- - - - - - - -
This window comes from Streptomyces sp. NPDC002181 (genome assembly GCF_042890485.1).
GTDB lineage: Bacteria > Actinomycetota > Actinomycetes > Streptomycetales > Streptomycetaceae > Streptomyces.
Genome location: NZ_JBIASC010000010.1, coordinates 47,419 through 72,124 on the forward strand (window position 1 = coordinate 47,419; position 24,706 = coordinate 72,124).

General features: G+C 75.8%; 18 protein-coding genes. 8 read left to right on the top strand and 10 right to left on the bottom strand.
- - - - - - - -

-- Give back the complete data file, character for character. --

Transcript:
This window comes from Streptomyces sp. NPDC002181 (genome assembly GCF_042890485.1).
GTDB lineage: Bacteria > Actinomycetota > Actinomycetes > Streptomycetales > Streptomycetaceae > Streptomyces.
Genome location: NZ_JBIASC010000010.1, coordinates 47,419 through 72,124 on the forward strand (window position 1 = coordinate 47,419; position 24,706 = coordinate 72,124).

General features: G+C 75.8%; 18 protein-coding genes. 8 read left to right on the top strand and 10 right to left on the bottom strand.